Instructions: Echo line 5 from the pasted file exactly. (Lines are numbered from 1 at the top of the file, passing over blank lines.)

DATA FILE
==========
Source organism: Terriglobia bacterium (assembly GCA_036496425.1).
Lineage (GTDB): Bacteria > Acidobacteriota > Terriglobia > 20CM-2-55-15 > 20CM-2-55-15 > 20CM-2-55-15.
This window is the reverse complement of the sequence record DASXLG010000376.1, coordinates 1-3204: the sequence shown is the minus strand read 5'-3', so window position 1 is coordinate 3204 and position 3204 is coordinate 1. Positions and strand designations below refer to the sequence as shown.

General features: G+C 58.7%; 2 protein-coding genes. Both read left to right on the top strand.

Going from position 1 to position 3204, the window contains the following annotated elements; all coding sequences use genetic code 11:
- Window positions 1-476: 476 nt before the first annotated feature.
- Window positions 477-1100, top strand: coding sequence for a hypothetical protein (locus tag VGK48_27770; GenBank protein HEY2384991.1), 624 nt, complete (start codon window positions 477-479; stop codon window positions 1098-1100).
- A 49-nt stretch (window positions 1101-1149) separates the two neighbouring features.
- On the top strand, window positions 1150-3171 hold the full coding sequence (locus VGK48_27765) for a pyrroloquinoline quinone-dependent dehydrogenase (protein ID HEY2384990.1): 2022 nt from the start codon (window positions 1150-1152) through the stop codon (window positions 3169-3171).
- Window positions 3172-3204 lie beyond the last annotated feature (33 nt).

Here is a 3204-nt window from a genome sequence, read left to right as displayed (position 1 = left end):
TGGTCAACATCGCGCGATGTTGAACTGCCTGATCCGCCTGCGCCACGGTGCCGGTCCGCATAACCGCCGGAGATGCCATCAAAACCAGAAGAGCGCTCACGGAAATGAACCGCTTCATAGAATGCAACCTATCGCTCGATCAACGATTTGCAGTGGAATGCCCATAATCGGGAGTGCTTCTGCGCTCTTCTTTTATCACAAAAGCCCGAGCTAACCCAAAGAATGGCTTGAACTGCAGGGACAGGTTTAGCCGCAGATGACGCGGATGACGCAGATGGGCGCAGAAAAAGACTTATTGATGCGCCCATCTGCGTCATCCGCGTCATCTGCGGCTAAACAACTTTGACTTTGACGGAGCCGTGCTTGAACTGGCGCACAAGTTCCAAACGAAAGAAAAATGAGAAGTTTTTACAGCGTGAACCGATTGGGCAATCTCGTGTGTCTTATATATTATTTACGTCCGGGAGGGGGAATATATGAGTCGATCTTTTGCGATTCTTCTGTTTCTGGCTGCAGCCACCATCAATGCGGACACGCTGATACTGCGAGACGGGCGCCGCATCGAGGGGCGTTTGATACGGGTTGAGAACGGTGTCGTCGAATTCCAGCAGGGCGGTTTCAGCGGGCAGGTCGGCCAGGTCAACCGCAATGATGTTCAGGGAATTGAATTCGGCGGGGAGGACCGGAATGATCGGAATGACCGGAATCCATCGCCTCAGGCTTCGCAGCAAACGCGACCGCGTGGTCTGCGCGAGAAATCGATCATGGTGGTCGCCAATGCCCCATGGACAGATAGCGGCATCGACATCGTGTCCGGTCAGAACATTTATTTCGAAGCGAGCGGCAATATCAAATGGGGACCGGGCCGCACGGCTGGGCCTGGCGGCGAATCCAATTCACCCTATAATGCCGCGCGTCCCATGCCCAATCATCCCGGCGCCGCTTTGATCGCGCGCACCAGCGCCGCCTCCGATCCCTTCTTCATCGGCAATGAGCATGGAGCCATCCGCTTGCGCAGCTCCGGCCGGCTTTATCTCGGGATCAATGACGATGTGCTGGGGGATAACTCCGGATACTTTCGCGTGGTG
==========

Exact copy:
Going from position 1 to position 3204, the window contains the following annotated elements; all coding sequences use genetic code 11: